American English V. Australian English

This entry was posted in Book writing,Editing,Fiction,Thesis,Writing on July 26th, 2012 by

American and Australian/British EnglishThough American and Australian English seem similar, there is a vast difference when it comes to the written language. It is difficult for people to keep up with Australian conventions while writing, given our constant exposure to American English in all fields, be it for students, authors or businesses.

Let’s look at some of the basic differences between the two and how we can avoid the usage of Americanism.


One of the basic difference between the two systems is their spellings. For example, American English uses ‘iza’, ‘ize’, ‘izi’ and ‘yze’, while Australian English uses ‘ise’, ise’, isi’ and ‘yse’. This means that while ‘materialize’ is American English, ‘materialise’ is Australian English. Similarly, ‘analyze’ is American, while ‘analyse’ is Australian/British English.

Another common spelling error occurs while using words with ‘ou’. American English replaces the ‘ou’ with an ‘o’, contrary to Australian English. Therefore, ‘color’ is American English, while ‘colour’ is Australian English.

Some of the basic spelling differences are listed below:

American English

Australian English

















Full stop/periods in abbreviations:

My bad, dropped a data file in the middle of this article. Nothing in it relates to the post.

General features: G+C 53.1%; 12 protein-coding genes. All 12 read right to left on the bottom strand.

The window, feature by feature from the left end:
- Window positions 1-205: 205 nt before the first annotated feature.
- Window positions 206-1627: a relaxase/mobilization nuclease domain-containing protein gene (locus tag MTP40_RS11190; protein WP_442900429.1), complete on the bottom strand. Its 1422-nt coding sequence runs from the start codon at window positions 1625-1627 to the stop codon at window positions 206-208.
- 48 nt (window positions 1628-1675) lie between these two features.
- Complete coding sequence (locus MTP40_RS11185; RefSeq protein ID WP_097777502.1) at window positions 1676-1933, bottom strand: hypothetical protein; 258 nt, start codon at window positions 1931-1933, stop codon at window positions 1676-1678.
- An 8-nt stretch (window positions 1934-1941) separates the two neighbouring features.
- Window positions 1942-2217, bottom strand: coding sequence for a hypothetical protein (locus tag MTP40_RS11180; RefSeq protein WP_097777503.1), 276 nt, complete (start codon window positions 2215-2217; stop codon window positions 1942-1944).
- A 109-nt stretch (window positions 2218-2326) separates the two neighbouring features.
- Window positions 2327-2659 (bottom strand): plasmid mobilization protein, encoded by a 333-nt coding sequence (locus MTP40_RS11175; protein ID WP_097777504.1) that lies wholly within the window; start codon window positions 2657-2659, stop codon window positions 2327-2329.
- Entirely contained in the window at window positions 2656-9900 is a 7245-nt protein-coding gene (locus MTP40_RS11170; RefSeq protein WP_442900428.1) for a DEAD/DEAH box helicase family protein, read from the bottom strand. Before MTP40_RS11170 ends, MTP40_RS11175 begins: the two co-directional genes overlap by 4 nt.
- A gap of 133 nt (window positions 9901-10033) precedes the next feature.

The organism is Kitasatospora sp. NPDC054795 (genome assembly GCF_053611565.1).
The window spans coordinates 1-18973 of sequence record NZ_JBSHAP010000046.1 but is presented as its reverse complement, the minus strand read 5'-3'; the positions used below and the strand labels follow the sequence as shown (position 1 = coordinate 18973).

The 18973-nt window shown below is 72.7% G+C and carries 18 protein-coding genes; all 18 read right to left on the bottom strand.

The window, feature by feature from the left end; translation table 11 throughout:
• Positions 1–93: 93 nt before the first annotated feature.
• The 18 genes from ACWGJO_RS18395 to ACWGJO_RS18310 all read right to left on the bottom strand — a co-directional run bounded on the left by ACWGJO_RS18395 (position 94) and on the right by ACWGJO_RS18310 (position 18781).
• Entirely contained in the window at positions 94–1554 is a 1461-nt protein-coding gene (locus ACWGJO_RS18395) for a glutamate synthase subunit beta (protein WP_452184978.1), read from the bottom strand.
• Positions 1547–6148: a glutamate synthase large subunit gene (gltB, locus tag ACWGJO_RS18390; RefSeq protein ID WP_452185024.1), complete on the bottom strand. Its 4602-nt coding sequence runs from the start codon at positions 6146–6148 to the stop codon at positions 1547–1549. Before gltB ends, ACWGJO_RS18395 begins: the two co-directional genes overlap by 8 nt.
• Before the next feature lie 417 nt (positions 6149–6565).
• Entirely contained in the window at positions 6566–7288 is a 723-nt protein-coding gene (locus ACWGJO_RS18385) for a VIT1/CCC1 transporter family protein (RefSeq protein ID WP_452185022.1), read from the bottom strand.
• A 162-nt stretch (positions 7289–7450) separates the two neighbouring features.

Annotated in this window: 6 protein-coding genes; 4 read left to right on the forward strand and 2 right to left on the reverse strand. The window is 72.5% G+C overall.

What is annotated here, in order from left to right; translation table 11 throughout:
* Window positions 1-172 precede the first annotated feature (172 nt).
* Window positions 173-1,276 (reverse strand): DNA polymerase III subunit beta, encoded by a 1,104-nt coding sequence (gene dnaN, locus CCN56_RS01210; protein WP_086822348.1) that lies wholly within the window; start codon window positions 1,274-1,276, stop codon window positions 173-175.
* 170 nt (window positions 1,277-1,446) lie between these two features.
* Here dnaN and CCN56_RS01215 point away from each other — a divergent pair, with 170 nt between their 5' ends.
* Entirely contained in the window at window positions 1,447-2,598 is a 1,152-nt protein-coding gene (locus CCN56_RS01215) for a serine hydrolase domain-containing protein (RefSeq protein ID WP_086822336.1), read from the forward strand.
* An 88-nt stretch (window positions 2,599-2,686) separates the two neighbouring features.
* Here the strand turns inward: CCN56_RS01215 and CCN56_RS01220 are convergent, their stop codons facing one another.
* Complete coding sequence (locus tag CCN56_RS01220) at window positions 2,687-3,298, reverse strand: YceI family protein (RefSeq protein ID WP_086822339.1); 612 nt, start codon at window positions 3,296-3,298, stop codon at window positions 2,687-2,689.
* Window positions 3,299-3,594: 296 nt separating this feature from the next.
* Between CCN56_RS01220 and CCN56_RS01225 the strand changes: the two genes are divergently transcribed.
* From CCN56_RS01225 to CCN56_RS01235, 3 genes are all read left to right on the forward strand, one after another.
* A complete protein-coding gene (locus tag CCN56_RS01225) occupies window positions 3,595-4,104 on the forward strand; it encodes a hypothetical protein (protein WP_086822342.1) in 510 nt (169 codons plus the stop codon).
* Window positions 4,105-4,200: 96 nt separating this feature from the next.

American English tends to use Mr., Ms., Mrs., Dr., etc while Australian English uses Mr, Ms, Mrs, Dr, etc, without any full stop at the end of the abbreviations.


American English use a double quotation mark (“) to begin and end their quotes, while it uses the single quotation mark (‘) only to quote inside the quote. It is the complete opposite in Australian English. It uses the single quotation mark (‘) to begin or end its quotes while only using the double quotation mark (“) to quote inside the quote.

For example,

American English: According to Smith, “Wibert was researching on the ‘Modern Women.'”

Australian English: According to Smith, ‘Wibert was researching on the “Modern Women”‘.

Punctuation quotations.

Also notice in the above examples that the punctuation at the ends of the sentence is different.

American English puts its punctuation (ie, full stop, comma, etc) inside the closing quotation mark. Conversely in Australian English the punctuation mark will usually come after the closing quotation mark, unless the quotation is also a complete sentence. Compare the following two examples. (Both use Australian English).

The salsola is a salt marsh plant. ‘It stores the salt in its leaves, so is a naturally seasoned plant.’
The salsola is a salt marsh plant. As salt is stored in its leaves, it is ‘naturally seasoned’.

Note that in the first example, the quotation mark and the end of the sentence are the same and therefore the punctuation comes inside the quotation mark. In all other instances, the punctuation  mark is placed outside the quotation mark, in Australian English.

Just by keeping these small things in mind, one can avoid usage of Americanism while writing in Australian English.

However, we recommend using professional editing service like Edit-A-Word as there is more to edit then just spelling and grammatical errors. Stylistic error checks and ensuring consistency are a part of our services.


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